Trip the fan­tas­ti­cal in a lit­tle dis­tance

The Weekend Australian - Review - - Books - Ven­ero Ar­manno What I Talk About When I Talk About Run­ning By Haruki Mu­rakami Ran­dom House, 189pp, $ 29.95

THE voice that speaks out of this small mem­oir is so fa­mil­iar from Haruki Mu­rakami’s fic­tion that even in the most or­di­nary pas­sages the reader can’t help ex­pect­ing some fan­tas­ti­cal event is about to hap­pen.

This voice also makes it fairly ob­vi­ous the writer is in some­thing of the mould of the Mu­rakami- ev­ery­man read­ers know and love. In­stead of mys­te­ri­ous cats, even more mys­te­ri­ous goats, or an in­di­vid­ual plunged deep into the bot­tom of a well, how­ever, What I Talk About When I Talk About Run­ning re­mains per­fectly true to its ti­tle ( a ti­tle ap­pro­pri­ated, with the per­mis­sion of Tess Gal­lagher, from a col­lec­tion of Ray­mond Carver’s short sto­ries).

One might think the sub­ject mat­ter would give this book lim­ited ap­peal, yet as a par­tic­u­lar type of fo­cused mem­oir it ben­e­fits from a num­ber of un­ex­pected fea­tures.

The most ob­vi­ous is that Mu­rakami seems con­gen­i­tally un­able to make even the most pro­saic mo­ment un­in­ter­est­ing. He nar­rates his non­fic­tion with the same de­cep­tively sim­ple prose that makes all his sto­ry­telling so highly read­able. Here, as in his books and short sto­ries, moods are cre­ated and ideas made crys­talline in just a few well- cho­sen words or sen­tences.

For Mu­rakami, win­ter sets in like a ca­pa­ble tax col­lec­tor; young fe­male Har­vard in­ductees run with bounc­ing blonde pony­tails and strong, sharp kicks in their stride; the Rolling Stones, Eric Clap­ton and the Lovin’ Spoon­ful cre­ate the hon­est back­beat for his own run­ning rhythm.

It’s dif­fi­cult to read th­ese pages without want­ing to load up an MP3 player ( Mu­rakami prefers the older Mini­Disc sys­tem) and see what sort of a stride you’ve got left.

What I Talk About is a re­flec­tion on run­ning as pas­time, sport and in­di­ca­tor of in­di­vid­ual per­son­al­ity. As such it can’t help also be­ing a book about writ­ing and the traits and skills nec­es­sary to ac­com­plish both. I’m the kind of per­son who likes to be by him­self, Mu­rakami tells us, who doesn’t find it painful to be alone. I find spending an hour or two ev­ery day run­ning alone, not speak­ing to any­one, as well as four or five hours alone at my desk, to be nei­ther dif­fi­cult or bor­ing. I’ve had this ten­dency ever since I was young, when, given a choice, I much pre­ferred read­ing books on my own or con­cen­trat­ing on lis­ten­ing to mu­sic over be­ing with some­one else. Most writ­ers will recog­nise th­ese at­tributes in them­selves but few will have mar­ried their writ­ing to the ex­tremes of marathon run­ning, which is what Mu­rakami is able to do.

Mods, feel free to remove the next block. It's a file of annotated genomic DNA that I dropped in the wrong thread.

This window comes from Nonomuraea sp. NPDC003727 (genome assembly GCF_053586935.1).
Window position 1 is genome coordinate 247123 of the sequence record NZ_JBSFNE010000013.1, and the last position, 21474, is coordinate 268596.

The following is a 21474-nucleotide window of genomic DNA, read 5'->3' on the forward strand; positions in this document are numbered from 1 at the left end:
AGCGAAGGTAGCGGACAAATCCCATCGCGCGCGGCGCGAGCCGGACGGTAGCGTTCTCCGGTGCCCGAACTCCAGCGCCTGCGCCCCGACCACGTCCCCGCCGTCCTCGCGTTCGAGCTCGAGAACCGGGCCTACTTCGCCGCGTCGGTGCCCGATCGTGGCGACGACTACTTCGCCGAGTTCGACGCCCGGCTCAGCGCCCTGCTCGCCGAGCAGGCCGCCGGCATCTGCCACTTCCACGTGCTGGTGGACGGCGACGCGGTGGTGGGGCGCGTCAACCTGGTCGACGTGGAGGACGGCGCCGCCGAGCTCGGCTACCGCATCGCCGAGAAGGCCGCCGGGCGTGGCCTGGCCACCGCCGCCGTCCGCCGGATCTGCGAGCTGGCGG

I say able to do be­cause not every­one can sim­ply de­cide to sub­ject their bodies to so de­mand­ing a regime and get away with it, much less suc­ceed. Yet Mu­rakami ven­tured into run­ning on the same sort of whim that pro­pelled him to write his first book. On both days the thought ‘‘ just struck’’.

His books have tan­ta­lised mil­lions of read­ers and for more than 25 years he’s man­aged to run with min­i­mal in­juries and few bouts of real ex­haus­tion or ill­ness. As he in­forms us, Mu­rakami par­tic­i­pates in a marathon a year. That’s 42.2km. A good time for him is well un­der four hours.

The most poignant pas­sages de­tail how his times in­crease with age no mat­ter how much he pre­pares or trains. He’s also run one ul­tra­ma­rathon, a mur­der­ous 100km. At Lake Saroma in Hokkaido, Ja­pan, Mu­rakami com­pletes the run in 11 hours and 42 min­utes, ex­em­plary for a man of his age ( mid- 50s at the time).

There is one mo­ment of some­thing like Mu­rakami’s well- known ex­cur­sions into the fan­tas­ti­cal. At the 76th kilo­me­tre of the ul­tra­ma­rathon, Mu­rakami ex­pe­ri­ences a sen­sa­tion that he has passed through some kind of wall. This isn’t only the phys­i­cal bar­rier that run­ners will know, but some­thing re­mind­ful of Toru Okada’s mys­ti­cal jour­ney out of the deep well hold­ing him in The Wind- Up Bird Chron­i­cle . From this mo­ment Mu­rakami can view his com­mit­ment to run­ning, and even life, with a lit­tle more dis­tance and slightly less ob­ses­sion.

Then again, you can only hold Mu­rakami down so long. He makes the switch from marathons to what’s ar­guably even more de­mand­ing: the triathlon. You can’t help think­ing the regime fits the writer.

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